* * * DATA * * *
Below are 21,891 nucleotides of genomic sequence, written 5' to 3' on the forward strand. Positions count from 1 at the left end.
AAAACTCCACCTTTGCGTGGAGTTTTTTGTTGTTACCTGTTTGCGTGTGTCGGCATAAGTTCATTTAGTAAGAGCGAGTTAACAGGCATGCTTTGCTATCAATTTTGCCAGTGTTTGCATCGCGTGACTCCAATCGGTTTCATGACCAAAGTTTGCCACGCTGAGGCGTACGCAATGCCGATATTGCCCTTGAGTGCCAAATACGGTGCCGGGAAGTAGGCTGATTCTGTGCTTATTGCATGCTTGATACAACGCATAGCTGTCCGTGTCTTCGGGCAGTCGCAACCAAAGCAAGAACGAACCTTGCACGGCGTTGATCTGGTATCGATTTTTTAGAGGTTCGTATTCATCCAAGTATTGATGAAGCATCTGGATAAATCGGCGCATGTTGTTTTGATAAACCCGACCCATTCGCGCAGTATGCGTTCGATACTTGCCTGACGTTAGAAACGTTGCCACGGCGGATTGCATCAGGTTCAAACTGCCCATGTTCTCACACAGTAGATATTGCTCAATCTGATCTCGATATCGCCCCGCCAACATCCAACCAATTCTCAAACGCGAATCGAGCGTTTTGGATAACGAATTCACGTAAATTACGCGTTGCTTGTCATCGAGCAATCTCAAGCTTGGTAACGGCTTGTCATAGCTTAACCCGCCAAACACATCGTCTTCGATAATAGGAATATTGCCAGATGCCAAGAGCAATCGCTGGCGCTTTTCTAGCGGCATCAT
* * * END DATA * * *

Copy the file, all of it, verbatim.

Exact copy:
Below are 21,891 nucleotides of genomic sequence, written 5' to 3' on the forward strand. Positions count from 1 at the left end.
AAAACTCCACCTTTGCGTGGAGTTTTTTGTTGTTACCTGTTTGCGTGTGTCGGCATAAGTTCATTTAGTAAGAGCGAGTTAACAGGCATGCTTTGCTATCAATTTTGCCAGTGTTTGCATCGCGTGACTCCAATCGGTTTCATGACCAAAGTTTGCCACGCTGAGGCGTACGCAATGCCGATATTGCCCTTGAGTGCCAAATACGGTGCCGGGAAGTAGGCTGATTCTGTGCTTATTGCATGCTTGATACAACGCATAGCTGTCCGTGTCTTCGGGCAGTCGCAACCAAAGCAAGAACGAACCTTGCACGGCGTTGATCTGGTATCGATTTTTTAGAGGTTCGTATTCATCCAAGTATTGATGAAGCATCTGGATAAATCGGCGCATGTTGTTTTGATAAACCCGACCCATTCGCGCAGTATGCGTTCGATACTTGCCTGACGTTAGAAACGTTGCCACGGCGGATTGCATCAGGTTCAAACTGCCCATGTTCTCACACAGTAGATATTGCTCAATCTGATCTCGATATCGCCCCGCCAACATCCAACCAATTCTCAAACGCGAATCGAGCGTTTTGGATAACGAATTCACGTAAATTACGCGTTGCTTGTCATCGAGCAATCTCAAGCTTGGTAACGGCTTGTCATAGCTTAACCCGCCAAACACATCGTCTTCGATAATAGGAATATTGCCAGATGCCAAGAGCAATCGCTGGCGCTTTTCTAGCGGCATCAT